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Musically, I could use it to make rocket noises and whale sounds, but mechanically; I could do all sorts of fascinating things like …make springs shoot across the room by accident. Oops. But then I listened closely to a few of my favourite artists and I realised they were doing something extra with their whammy bars instead of just using it to make wild noises, something I wasn’t able to achieve with my guitar’s bridge, (as it came set up from Santa Claus) they could raise the pitch as well as lower it.


Dudes like Steve Vai, Joe Satriani, Dimebag Darrell, Nuno Bettencourt and Jeff Beck were doing things with the whammy bar that I knew weren’t so easily explained as “they have a locking trem.” Heck, Beck was doing his thing with 2-point Strat trems! So I started experimenting with the screw heights on my bridge, seeing what happened if I lowered or raised them. I jammed those suckers right down to the wood, played the ‘Enter Sandman’ solo and promptly snapped the bar right off. Then, I thought about Beck and his 2-point system, and I did a bunch of digging to figure out why I’d broken the bar (uh, the screws were holding the bridge down so tight it was practically a fixed bridge, moron), and how I could get more travel from the bar, including the coveted upwards direction. I had a feeling I’d get better results if I got the middle four screws out of the way and focused just on the outermost ones. That gave me smoother travel downwards, but I eventually discovered that the secret is in the springs in the back of the guitar, not in the screws holding the bridge down. You need to balance the string tension with the spring tension, pulling the bridge up slightly off the body so it’s sitting at an angle rather than flush. Once you’ve got that nailed down, you can pull up on the bar or push down, and it will return comfortably to the starting pitch.  


So how do you get it to _oat in a useful, musical way? The secret is to angle the claw in the back of the guitar so that it’s tighter on the bass side and looser on the treble side – turn the screw further into the body on the bass side of the claw compared to the treble side. When I pull it backwards, I get a minor third – the equivalent of three frets – on the G-string, a whole step (two frets) on the B, and a half-step (one fret) on the high E. Once you’ve got those strings set up to work this way, you can use the bar to create some beautiful pedal steel-like sliding melodies, and you can either use the bar to bend up to specific notes, or you can simply push on the bridge itself with the edge of your hand to get quick rise-and-fall bends, Jeff Beck style.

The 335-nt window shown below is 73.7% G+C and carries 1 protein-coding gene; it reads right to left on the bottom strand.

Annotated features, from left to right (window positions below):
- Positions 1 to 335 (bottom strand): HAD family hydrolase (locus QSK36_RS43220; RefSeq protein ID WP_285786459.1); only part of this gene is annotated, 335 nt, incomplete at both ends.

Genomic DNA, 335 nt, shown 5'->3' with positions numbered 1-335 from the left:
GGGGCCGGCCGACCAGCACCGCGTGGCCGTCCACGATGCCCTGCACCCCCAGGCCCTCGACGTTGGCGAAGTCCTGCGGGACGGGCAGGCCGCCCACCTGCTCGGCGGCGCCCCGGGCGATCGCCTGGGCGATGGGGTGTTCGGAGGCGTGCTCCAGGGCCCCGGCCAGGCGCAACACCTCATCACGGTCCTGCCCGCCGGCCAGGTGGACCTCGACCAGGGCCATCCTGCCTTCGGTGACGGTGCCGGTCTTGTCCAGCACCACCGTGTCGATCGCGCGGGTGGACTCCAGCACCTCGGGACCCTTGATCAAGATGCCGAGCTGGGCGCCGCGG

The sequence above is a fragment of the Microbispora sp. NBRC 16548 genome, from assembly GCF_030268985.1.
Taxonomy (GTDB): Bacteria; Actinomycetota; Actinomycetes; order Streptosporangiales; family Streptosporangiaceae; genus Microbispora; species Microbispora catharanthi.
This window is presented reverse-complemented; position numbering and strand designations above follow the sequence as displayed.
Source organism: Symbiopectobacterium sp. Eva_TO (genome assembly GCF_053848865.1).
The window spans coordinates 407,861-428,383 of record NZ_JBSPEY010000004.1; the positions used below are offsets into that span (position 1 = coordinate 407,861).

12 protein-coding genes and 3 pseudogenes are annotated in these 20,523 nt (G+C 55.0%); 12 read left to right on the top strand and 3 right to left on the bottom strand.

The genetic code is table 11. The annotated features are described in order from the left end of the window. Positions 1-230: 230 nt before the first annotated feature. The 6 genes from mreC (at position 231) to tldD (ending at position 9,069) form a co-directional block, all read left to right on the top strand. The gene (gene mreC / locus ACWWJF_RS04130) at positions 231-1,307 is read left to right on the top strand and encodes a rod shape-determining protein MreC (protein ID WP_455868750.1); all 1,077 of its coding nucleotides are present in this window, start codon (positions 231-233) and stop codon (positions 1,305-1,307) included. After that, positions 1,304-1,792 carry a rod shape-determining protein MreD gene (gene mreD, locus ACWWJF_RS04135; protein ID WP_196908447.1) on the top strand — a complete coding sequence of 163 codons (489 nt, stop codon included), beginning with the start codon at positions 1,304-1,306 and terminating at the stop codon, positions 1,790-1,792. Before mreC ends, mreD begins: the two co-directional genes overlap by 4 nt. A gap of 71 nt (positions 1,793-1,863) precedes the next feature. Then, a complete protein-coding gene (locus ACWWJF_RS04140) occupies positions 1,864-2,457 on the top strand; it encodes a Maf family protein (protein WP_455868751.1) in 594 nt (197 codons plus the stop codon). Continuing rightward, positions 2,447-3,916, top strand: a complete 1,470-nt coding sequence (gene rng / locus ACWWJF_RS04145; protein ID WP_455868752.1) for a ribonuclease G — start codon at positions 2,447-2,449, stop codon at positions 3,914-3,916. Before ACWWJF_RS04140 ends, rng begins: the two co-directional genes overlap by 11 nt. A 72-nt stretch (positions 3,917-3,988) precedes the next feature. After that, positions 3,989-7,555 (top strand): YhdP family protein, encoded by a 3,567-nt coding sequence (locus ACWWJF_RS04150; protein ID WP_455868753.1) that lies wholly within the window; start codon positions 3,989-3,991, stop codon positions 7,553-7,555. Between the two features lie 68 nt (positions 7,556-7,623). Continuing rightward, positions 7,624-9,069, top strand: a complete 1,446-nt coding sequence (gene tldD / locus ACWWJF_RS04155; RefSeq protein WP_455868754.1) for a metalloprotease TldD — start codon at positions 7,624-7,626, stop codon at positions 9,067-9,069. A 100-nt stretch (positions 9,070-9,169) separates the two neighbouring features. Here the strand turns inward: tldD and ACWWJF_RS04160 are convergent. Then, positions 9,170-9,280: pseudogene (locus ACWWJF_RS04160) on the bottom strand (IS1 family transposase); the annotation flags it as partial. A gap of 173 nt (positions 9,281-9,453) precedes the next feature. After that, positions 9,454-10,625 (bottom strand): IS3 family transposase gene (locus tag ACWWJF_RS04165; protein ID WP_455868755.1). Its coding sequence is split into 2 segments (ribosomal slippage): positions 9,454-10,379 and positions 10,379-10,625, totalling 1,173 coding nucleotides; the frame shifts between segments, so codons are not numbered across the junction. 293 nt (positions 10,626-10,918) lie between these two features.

Another great reason why you should set your bar this way is that you can get those great David Gilmour vocal-like vibrato effects on bent notes. This has a different quality to the same bend/vibrato technique performed with a flush vibrato bridge or by using your fretting hand to generate the vibrato. Think about it: when you hear a singer applying vibrato, they don’t just go up from the note; they go up and down around it.


Whichever way you set up your bridge, it’s important to also make sure the nut, saddles and string trees are properly lubricated so the strings can pass over those contact points without friction. If the string gets snagged at any one spot, that’ll mess with your tuning. The cheapest way to lubricate these points is to use a pencil, although I often use products like Big Bend’s Nut Sauce, which keeps those crucial contact points slippery. It’s also a great source of juvenile comic material in the rehearsal room.


So there isn’t any one thing that gets a Strat trem humming along nicely, but if you get all of these factors working together in harmony you can get an incredible amount of expression and range out of a traditional Strat trem without even having to lock down a nut or rout out a lion’s claw.